Saturday, June 6, 2015

Is realism a good ting?

from headdudebob on Flickr
My book Synthesis is a work of fiction. More particularly, it's science fiction. Not only is the story made up, but it has aliens, technology, and false history - things that don't exist and never did. But in every aspect of the story I tried to make it as realistic as possible. More importantly, I tried to make the characters real people. Not in the sense that they are modeled after actual, living people. But that they act and behave the way people really do. Therein lies my question: is realism a good thing?

Personally, I prefer realism in my science fiction. I know warp drives aren't possible yet, but they could be developed. Aliens might have visited our planet, and our government probably would want to cover that up and use any advanced technology they acquired for nefarious purposes. I want the basis for the story to be believable even if a little fantastical. When the science or plot get too far disconnected from reality (why do governments always use their best technology to turn teenagers into super-agent killing machines?) then it's harder for me to lose myself in that alternate world.

The same goes for people, but here's where I've run into difficulty. People are imperfect. They tend to be wrapped up in their own world and problems and don't see the big picture. They whine and complain, teenagers more than anyone. (at least, I know I whined a lot, complaining about all the things in life I didn't have control over). When people are taken out of their normal routine they generally flail for a bit before they can adjust, and they don't like it.

You see, my main character Emily whines a bit. She doesn't start out completely happy and satisfied with her life. When bad things happen she doesn't like it and lets the world know. She's passive. When things beyond her understanding start happening, she's lost and confused and relies upon others to take care of her. To use the parlance, she lacks agency. That's how I think most people are and what they would do.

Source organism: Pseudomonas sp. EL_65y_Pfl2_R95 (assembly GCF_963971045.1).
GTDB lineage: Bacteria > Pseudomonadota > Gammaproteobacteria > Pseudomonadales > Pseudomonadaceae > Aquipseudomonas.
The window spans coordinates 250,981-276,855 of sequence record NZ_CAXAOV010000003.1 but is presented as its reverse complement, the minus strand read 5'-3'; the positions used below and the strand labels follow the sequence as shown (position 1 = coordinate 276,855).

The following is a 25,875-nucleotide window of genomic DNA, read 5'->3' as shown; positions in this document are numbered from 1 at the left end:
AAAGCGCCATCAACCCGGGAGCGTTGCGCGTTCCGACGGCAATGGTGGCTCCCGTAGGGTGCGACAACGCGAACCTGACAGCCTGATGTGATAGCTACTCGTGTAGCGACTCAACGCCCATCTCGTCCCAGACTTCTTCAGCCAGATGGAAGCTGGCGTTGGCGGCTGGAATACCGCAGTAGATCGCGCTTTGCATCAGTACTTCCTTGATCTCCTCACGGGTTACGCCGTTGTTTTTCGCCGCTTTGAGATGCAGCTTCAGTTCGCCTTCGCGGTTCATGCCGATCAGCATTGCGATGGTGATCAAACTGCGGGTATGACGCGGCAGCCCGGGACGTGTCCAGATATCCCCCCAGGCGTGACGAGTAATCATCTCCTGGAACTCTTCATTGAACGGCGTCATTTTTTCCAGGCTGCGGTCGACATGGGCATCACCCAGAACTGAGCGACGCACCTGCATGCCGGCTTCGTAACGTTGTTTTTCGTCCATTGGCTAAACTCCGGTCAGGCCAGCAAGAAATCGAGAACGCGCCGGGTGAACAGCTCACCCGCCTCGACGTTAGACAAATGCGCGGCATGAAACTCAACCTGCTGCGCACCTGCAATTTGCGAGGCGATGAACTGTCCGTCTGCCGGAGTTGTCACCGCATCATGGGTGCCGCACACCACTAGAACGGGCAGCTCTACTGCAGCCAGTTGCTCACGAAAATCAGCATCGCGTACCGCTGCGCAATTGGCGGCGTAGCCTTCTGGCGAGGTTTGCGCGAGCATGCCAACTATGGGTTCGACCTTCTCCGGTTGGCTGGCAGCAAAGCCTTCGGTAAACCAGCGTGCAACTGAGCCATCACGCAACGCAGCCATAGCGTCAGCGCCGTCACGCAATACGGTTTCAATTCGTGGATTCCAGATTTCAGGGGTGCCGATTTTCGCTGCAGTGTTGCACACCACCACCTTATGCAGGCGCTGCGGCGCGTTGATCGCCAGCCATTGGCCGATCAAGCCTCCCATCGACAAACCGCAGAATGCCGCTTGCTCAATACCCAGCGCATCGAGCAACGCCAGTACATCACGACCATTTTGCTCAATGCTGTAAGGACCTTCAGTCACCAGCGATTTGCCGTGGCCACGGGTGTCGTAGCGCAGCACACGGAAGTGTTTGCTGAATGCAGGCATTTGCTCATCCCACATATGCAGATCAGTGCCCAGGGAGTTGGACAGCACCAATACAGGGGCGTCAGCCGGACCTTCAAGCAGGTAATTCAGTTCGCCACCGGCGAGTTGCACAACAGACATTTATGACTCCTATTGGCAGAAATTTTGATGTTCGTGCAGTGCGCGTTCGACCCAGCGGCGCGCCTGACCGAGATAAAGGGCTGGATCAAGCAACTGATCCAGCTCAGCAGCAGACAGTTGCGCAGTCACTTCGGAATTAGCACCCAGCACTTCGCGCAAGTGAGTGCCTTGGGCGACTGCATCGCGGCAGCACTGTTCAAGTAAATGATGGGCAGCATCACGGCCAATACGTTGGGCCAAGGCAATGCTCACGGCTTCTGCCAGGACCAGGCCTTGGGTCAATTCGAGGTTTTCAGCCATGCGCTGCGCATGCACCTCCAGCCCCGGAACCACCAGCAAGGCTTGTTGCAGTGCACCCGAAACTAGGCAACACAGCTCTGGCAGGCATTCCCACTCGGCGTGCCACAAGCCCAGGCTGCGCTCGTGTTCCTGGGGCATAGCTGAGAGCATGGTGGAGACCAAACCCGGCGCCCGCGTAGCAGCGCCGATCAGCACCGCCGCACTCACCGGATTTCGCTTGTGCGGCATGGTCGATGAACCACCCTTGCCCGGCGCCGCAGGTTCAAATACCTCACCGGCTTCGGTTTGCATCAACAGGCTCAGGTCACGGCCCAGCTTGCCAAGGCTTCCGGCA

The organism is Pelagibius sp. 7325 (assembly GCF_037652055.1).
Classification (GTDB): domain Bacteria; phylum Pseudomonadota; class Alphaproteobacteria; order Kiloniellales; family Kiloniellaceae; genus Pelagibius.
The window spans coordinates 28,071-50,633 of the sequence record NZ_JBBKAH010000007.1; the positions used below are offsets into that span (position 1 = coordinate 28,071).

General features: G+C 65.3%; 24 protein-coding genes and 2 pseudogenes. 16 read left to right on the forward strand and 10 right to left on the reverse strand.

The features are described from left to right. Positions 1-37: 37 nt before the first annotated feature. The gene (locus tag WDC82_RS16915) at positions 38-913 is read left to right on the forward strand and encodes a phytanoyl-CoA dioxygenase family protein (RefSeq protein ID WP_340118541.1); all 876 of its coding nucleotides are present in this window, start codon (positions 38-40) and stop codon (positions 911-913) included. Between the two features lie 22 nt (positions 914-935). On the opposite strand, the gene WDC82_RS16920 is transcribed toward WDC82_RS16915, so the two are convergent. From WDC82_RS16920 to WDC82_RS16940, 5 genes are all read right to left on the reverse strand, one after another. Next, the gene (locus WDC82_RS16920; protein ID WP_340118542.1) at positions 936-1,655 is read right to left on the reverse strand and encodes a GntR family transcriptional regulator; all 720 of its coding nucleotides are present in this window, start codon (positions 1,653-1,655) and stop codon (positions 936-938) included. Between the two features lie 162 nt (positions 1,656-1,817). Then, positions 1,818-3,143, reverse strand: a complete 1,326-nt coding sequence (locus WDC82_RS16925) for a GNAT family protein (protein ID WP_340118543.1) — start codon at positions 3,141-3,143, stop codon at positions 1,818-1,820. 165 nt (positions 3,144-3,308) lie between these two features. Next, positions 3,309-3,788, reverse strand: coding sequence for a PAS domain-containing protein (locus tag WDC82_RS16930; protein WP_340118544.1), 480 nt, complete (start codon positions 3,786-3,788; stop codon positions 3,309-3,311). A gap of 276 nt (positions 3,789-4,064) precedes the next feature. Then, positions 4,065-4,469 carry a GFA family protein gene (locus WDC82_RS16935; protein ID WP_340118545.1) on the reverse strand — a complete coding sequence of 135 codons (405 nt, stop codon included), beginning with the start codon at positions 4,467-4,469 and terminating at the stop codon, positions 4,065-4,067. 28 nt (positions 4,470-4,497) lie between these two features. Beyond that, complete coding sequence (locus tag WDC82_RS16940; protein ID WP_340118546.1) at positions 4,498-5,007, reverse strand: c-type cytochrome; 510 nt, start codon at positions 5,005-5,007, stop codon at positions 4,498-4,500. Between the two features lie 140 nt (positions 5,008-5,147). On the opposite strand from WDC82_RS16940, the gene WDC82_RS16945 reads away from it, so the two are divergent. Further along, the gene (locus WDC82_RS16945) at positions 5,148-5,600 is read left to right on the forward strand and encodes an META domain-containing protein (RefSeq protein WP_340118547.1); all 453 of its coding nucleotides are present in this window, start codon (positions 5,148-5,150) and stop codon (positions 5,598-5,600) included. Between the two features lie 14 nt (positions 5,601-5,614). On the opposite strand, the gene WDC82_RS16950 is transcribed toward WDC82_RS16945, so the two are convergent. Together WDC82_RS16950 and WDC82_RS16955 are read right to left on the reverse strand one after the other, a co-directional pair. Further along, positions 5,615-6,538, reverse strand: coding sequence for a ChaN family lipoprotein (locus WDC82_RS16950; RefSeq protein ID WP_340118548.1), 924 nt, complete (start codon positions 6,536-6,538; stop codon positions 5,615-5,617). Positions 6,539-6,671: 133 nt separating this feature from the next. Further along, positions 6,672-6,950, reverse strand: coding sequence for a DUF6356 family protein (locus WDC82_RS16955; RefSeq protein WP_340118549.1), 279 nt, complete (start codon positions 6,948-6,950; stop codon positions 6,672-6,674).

At the same time, she does what's necessary to survive and tries to help others when she can (though she whines a bit while doing it). As the story progresses, so does Emily. She starts to figure things out. She tries to take control and make decisions for herself. She even risks her own life when she's given the chance to sit it out and let others do the work. Truth be told, she still complains a bit that life's unfair. But in the end, I find that willingness to be heroic while not feeling like a hero the essence of what her character arc is all about. If she got there sooner it wouldn't be as worthwhile a journey.

But I get feedback, especially from those who just read the first chapter, that Emily doesn't kick ass enough. She's not a Strong Female Character. They hate it when teenagers are depicted as whiny. How come the little teenage girl has to depend upon the strong men around her to do all the heavy lifting? Reality, that's why.

I know there's always a balance and everyone will have their own viewpoint and interpretation. But for me realism is good. Maybe it will be harder to sell a story that has a character who isn't perfect, who doesn't get things right at the start and isn't happy to be on her adventure. Maybe readers do want superhero characters who take charge right away and control their own fate. But that's not my story; it's not what I want to write. I've decided I'm happy with the reality I've created, the one that mirrors the world I see. That's what's most important to me.

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